Long before a federal indictment rattled the political power structure in Lake County a week ago, the 2018 campaign for sheriff was well under way.

The indictment of Sheriff John Buncich shocked many, including myself. He has been a strong sheriff since starting his second stint as the county’s top cop in 2011.

But the very sound of the word indictment does crazy things to those in political circles. It’s like a shark sensing blood in the water.

Lake County Auditor John Petalas was a calming voice last week when he said, “Everybody who knows him is holding back to see what has really happened.”

When it comes to the 2018 Democratic primary for sheriff, no one is holding back — at least privately.

The indictment has jump-started the inevitable. There are two possible paths for who becomes the next sheriff.

If a vacancy occurs, the county’s precinct committeemen and vice committeemen will select the next sheriff.

If nothing happens until the 2018 primary, Democratic voters will decide. Republicans, who haven’t won a countywide office for almost 70 years, need not apply.

Speculation is all over the board, including the return of former Sheriff Roy Dominguez.

That’s not going to happen in that Dominguez left office under a cloud when his second in command, Joe Kumstar, and other cops were indicted and convicted on gun-dealing charges.

There are two guys wishing the best for Buncich but are in the midst of running sheriff campaigns for 2018.

One is former county Councilman Thomas O’Donnell, who was planning to run for sheriff. But those plans were derailed earlier this year.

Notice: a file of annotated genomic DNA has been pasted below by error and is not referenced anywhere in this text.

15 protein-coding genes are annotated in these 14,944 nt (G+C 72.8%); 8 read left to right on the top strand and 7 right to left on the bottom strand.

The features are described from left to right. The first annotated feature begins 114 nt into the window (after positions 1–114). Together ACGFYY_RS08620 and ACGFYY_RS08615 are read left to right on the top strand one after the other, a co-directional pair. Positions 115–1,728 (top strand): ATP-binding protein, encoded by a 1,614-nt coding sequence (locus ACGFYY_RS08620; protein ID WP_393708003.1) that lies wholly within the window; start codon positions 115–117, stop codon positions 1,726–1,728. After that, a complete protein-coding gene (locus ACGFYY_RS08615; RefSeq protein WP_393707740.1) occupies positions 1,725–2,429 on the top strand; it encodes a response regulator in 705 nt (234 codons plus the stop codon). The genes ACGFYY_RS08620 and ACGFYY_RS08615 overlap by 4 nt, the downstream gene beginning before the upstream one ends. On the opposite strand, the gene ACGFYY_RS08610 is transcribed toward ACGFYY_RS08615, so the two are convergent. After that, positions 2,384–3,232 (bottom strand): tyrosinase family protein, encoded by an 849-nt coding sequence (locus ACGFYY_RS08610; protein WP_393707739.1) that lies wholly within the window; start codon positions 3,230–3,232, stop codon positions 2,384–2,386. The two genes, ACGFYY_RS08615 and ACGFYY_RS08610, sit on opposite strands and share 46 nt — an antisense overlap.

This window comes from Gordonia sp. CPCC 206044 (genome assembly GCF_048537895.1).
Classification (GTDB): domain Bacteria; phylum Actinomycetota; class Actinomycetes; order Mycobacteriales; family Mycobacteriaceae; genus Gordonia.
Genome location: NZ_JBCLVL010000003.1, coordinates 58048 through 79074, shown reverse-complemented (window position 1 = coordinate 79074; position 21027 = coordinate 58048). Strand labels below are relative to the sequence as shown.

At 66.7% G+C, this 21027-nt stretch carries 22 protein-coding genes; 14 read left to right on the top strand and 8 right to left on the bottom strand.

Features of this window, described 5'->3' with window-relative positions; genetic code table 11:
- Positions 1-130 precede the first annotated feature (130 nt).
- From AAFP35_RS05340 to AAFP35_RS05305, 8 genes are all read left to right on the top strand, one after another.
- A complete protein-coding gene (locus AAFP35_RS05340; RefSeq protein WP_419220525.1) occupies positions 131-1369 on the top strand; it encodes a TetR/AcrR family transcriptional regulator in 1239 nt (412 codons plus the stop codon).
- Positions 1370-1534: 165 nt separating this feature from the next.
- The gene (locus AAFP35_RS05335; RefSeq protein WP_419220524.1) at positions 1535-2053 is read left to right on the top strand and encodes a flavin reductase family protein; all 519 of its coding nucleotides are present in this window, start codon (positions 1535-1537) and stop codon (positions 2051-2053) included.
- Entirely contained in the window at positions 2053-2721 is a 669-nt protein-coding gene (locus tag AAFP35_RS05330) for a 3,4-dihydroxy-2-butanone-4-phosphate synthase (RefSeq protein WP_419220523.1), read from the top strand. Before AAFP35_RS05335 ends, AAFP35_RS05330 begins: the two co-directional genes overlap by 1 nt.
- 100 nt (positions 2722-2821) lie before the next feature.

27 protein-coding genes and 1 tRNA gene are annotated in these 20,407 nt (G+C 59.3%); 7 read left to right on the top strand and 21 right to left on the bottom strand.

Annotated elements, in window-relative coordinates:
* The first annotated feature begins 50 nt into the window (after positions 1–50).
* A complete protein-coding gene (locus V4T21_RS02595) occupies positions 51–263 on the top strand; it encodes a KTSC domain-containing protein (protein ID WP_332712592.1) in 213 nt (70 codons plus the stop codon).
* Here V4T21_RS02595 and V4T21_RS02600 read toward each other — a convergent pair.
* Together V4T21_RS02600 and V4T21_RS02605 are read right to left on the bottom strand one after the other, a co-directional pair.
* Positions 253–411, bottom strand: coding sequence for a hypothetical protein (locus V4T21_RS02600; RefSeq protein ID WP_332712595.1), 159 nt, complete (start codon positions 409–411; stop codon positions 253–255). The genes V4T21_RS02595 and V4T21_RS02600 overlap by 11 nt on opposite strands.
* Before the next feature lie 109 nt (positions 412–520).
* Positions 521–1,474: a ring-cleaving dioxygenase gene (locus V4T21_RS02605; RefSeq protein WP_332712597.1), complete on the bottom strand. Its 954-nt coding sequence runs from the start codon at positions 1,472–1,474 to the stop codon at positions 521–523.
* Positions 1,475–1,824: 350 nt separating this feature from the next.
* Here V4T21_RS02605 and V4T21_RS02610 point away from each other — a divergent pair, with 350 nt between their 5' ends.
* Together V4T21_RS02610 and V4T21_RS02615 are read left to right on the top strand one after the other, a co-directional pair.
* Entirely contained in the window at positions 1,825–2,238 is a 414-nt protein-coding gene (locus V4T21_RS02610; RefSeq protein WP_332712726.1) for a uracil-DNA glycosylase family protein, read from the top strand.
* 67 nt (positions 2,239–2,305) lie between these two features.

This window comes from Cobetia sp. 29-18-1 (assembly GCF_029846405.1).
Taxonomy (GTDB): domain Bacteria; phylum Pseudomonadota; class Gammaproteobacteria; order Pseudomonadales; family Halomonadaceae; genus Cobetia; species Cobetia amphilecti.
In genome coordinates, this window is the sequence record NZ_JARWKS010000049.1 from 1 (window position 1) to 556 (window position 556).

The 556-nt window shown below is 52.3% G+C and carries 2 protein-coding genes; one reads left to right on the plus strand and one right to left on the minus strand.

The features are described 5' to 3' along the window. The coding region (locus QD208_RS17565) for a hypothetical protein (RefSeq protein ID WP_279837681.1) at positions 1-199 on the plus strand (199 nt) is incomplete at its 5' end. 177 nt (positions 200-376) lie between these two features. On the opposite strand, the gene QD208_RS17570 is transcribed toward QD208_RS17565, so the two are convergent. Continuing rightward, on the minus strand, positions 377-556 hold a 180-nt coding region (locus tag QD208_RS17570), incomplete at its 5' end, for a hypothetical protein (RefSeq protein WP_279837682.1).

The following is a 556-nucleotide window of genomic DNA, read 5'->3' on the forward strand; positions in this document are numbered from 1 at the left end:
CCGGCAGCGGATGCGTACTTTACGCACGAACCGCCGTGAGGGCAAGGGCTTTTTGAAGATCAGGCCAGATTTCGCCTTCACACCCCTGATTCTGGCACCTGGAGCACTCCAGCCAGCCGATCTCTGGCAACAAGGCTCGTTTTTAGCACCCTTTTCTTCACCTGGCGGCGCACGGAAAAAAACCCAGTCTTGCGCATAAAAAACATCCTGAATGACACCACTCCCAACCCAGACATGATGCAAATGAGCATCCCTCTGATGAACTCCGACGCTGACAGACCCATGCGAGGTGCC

In its quest to win back the Indiana House, state Democrats convinced O’Donnell, a Dyer resident, to make a second bid for state representative against Rep. Hal Slager.

O’Donnell narrowly lost to Slager in 2012. With a loose cannon like Donald Trump heading the ballot, Democrats thought down-ballot races were ripe for picking. It was pretty good logic at the time.

O'Donnell lost, and there is a feeling now on the part of some that the party owes him its backing if he runs for sheriff. He told some that if he lost to Slager, he would be a sheriff candidate.

Then there is Schererville Police Chief David Dowling, who has been campaigning for sheriff for a good while.

He has campaign cards that read, “Responsible leadership. Quality policing.” It’s hard to argue with that. Dowling is a solid guy.

Whether it’s O’Donnell or Dowling, it would be the first time the county has picked a sheriff with roots in south county. It would signal a shift in the political power structure.

Rich James has been writing about state and local government and politics for more than 30 years. Email him at rjamescolumns@gmail.com. The opinions are the writer’s.

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